Blame It On Someone, But Not the Stork

Don't Blame it on the Stork-Guido Cocomello, Tony Calabretta, Veronica Melis Don't Blame it on the Stork-Guido Cocomello, Tony Calabretta, Veronica Melis. Photo Gino Calabretta

Last Thursday I was at the opening of Don’t Blame it on the Stork by Tony Calabretta. Often when you have been to a bad play, you still learn something from it. This one taught me nothing. The script was so weak that it served as a singularly brilliant argument for public play readings for English language playwrights, because it would have been made clear to all involved that it was NOT READY for public consumption.

It is possible that an Italian audience was tuned into some kind of humour missed by someone of a different culture. But the blocking was just wrong, and some of the time the actors were masking each other. There was talent on that stage but it was fighting an uphill battle with turgid dialogue and badly constructed two-dimensional characters.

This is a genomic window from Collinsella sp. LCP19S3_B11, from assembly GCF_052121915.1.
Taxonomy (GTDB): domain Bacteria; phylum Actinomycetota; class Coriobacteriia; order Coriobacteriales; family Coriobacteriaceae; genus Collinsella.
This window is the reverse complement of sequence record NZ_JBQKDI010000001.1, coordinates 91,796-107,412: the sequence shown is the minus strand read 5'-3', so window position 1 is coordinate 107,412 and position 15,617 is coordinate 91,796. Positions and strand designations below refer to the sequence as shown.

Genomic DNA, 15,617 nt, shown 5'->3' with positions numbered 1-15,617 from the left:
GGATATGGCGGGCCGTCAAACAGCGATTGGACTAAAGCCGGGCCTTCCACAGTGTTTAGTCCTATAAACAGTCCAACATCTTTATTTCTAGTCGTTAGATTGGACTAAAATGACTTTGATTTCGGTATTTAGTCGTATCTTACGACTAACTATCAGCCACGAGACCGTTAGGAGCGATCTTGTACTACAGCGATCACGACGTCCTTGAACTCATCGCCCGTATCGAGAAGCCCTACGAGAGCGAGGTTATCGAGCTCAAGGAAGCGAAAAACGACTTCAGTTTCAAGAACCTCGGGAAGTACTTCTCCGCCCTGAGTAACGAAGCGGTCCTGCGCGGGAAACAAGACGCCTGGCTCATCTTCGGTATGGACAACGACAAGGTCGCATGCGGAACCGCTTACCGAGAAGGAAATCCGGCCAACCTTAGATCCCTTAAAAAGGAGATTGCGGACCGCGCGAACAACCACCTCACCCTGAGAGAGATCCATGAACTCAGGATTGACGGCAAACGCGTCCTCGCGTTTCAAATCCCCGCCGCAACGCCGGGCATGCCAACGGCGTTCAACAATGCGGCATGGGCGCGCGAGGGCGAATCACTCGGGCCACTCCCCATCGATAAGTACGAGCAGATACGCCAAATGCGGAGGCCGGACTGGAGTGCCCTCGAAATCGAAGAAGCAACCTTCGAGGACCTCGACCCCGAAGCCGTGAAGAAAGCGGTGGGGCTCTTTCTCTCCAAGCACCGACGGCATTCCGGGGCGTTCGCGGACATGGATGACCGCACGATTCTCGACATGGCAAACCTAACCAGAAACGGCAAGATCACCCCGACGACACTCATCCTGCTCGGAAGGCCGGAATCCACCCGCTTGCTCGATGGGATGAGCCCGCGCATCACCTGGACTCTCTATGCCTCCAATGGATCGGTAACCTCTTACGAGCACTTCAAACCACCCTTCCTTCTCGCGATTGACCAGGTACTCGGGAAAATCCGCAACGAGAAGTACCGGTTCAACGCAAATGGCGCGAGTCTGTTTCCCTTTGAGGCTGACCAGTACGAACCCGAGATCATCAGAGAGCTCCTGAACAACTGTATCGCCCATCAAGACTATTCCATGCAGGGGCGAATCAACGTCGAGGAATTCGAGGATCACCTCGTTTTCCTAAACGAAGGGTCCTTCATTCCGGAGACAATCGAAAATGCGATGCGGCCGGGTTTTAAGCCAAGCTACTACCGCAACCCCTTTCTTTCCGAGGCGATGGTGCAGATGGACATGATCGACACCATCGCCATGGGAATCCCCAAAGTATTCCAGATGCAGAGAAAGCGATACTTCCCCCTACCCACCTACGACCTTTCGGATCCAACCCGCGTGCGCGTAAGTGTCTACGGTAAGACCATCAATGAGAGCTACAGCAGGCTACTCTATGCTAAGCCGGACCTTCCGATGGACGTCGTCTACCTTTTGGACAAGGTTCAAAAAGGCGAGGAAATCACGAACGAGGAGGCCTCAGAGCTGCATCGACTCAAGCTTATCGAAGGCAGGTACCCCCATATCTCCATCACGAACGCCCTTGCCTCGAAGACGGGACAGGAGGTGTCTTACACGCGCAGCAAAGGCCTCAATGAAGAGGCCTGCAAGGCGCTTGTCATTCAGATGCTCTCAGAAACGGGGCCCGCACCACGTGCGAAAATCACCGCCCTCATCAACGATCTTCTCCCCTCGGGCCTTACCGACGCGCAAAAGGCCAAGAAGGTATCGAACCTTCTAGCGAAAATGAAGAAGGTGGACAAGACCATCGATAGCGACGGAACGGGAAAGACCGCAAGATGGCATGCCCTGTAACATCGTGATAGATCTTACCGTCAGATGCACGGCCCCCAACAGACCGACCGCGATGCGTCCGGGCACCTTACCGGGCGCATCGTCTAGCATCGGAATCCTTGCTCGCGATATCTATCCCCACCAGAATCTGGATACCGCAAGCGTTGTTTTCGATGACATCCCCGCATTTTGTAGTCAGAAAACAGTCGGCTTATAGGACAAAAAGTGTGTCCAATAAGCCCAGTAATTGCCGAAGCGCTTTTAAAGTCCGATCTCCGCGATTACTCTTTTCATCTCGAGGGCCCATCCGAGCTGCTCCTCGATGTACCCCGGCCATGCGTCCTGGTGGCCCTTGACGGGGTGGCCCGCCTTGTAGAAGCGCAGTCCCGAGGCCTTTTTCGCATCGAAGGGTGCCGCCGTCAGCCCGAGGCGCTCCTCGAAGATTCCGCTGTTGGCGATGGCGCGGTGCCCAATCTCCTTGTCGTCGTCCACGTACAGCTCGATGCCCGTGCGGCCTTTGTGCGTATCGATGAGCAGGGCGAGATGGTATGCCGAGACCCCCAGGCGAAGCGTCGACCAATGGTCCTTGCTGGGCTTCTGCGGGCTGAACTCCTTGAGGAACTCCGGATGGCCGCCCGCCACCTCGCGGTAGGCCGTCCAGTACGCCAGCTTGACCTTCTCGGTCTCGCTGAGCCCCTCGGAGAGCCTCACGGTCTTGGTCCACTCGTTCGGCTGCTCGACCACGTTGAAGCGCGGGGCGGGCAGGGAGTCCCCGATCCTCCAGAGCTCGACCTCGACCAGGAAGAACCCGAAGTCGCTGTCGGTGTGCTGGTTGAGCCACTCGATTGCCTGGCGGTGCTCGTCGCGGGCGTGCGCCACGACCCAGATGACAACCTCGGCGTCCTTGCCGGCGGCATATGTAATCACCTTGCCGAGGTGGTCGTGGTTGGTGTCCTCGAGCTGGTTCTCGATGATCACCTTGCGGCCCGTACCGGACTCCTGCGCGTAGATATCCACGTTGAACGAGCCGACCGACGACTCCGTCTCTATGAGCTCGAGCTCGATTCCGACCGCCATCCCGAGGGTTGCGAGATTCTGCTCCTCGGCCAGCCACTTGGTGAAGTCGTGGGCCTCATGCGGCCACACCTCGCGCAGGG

Don't Blame it on the Stork-Shawn Campbell, Nadia Verrucci

Don’t Blame it on the Stork-Shawn Campbell, Nadia Verrucci. Photo Gino Calabretta

I believe that Calabretta might one day write something truly worthwhile, and with the right dramaturg he might produce a play worthy of production… which is the other mystery of Don’t Blame it on the Stork. What were the producers thinking? Thousands of dollars were spent on this play and yet even a first-year playwriting student could tell it lacked structure, went on too long, and didn’t have much to say.
The transitions between scenes were unbearably long and the audience applauded each one as though they were at the opera. The Leonardo da Vinci Theatre was in fact designed for opera and not for theatre, and the distance from the back of the house was so great a lot of the mumbled dialogue was lost on the audience.

Last year I attended a play which, much like this one, was a domestic drama which took place in St. Leonard. The St. Leonard Chronicles worked because Galluccio knows something about comedy, and timing, and most important; his director knew a lot about pacing a play. For a non-Italian woman, all that testosterone and machismo was hard to take without a large spoonful of comedy that worked.

Don’t Blame it on the Stork is at the Leonardo da Vinci Theatre (8370 Boul Lacordiare) until October 11, Tuesday to Saturday 8 p.m., Wednesday, Saturday, and Sunday matinées at 2 p.m. $34.50/$52.50.

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